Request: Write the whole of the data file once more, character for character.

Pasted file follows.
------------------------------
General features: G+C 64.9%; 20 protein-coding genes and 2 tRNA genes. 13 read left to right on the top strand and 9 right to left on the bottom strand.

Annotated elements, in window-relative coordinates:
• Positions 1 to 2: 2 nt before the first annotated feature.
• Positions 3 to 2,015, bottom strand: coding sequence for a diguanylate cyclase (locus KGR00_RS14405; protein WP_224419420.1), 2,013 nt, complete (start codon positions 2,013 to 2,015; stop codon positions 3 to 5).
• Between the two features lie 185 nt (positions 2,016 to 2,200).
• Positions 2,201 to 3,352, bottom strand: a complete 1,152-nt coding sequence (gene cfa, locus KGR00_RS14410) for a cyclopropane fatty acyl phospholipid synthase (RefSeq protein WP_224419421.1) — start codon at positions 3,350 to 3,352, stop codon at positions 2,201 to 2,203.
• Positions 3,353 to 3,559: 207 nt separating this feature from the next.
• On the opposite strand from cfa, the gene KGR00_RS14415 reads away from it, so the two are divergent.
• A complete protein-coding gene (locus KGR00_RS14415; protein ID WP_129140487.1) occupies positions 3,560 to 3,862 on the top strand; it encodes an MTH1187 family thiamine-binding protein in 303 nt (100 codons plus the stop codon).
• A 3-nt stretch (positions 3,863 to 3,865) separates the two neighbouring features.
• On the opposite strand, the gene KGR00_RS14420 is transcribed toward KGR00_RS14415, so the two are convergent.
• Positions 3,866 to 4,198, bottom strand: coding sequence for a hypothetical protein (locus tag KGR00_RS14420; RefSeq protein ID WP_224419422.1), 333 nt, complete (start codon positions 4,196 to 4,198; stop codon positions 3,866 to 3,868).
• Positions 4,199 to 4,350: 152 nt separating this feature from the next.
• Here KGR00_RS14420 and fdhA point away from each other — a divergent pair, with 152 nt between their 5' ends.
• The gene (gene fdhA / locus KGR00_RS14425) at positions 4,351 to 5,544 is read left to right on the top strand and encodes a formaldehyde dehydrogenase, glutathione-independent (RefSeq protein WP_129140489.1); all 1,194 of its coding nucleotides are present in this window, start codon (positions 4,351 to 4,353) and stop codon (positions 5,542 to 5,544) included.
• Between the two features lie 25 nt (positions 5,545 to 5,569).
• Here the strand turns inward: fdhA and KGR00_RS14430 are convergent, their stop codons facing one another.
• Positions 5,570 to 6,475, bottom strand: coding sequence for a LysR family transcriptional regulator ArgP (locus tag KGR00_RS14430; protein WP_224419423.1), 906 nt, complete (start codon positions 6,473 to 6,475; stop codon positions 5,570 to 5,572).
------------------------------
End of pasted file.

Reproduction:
General features: G+C 64.9%; 20 protein-coding genes and 2 tRNA genes. 13 read left to right on the top strand and 9 right to left on the bottom strand.

Annotated elements, in window-relative coordinates:
• Positions 1 to 2: 2 nt before the first annotated feature.
• Positions 3 to 2,015, bottom strand: coding sequence for a diguanylate cyclase (locus KGR00_RS14405; protein WP_224419420.1), 2,013 nt, complete (start codon positions 2,013 to 2,015; stop codon positions 3 to 5).
• Between the two features lie 185 nt (positions 2,016 to 2,200).
• Positions 2,201 to 3,352, bottom strand: a complete 1,152-nt coding sequence (gene cfa, locus KGR00_RS14410) for a cyclopropane fatty acyl phospholipid synthase (RefSeq protein WP_224419421.1) — start codon at positions 3,350 to 3,352, stop codon at positions 2,201 to 2,203.
• Positions 3,353 to 3,559: 207 nt separating this feature from the next.
• On the opposite strand from cfa, the gene KGR00_RS14415 reads away from it, so the two are divergent.
• A complete protein-coding gene (locus KGR00_RS14415; protein ID WP_129140487.1) occupies positions 3,560 to 3,862 on the top strand; it encodes an MTH1187 family thiamine-binding protein in 303 nt (100 codons plus the stop codon).
• A 3-nt stretch (positions 3,863 to 3,865) separates the two neighbouring features.
• On the opposite strand, the gene KGR00_RS14420 is transcribed toward KGR00_RS14415, so the two are convergent.
• Positions 3,866 to 4,198, bottom strand: coding sequence for a hypothetical protein (locus tag KGR00_RS14420; RefSeq protein ID WP_224419422.1), 333 nt, complete (start codon positions 4,196 to 4,198; stop codon positions 3,866 to 3,868).
• Positions 4,199 to 4,350: 152 nt separating this feature from the next.
• Here KGR00_RS14420 and fdhA point away from each other — a divergent pair, with 152 nt between their 5' ends.
• The gene (gene fdhA / locus KGR00_RS14425) at positions 4,351 to 5,544 is read left to right on the top strand and encodes a formaldehyde dehydrogenase, glutathione-independent (RefSeq protein WP_129140489.1); all 1,194 of its coding nucleotides are present in this window, start codon (positions 4,351 to 4,353) and stop codon (positions 5,542 to 5,544) included.
• Between the two features lie 25 nt (positions 5,545 to 5,569).
• Here the strand turns inward: fdhA and KGR00_RS14430 are convergent, their stop codons facing one another.
• Positions 5,570 to 6,475, bottom strand: coding sequence for a LysR family transcriptional regulator ArgP (locus tag KGR00_RS14430; protein WP_224419423.1), 906 nt, complete (start codon positions 6,473 to 6,475; stop codon positions 5,570 to 5,572).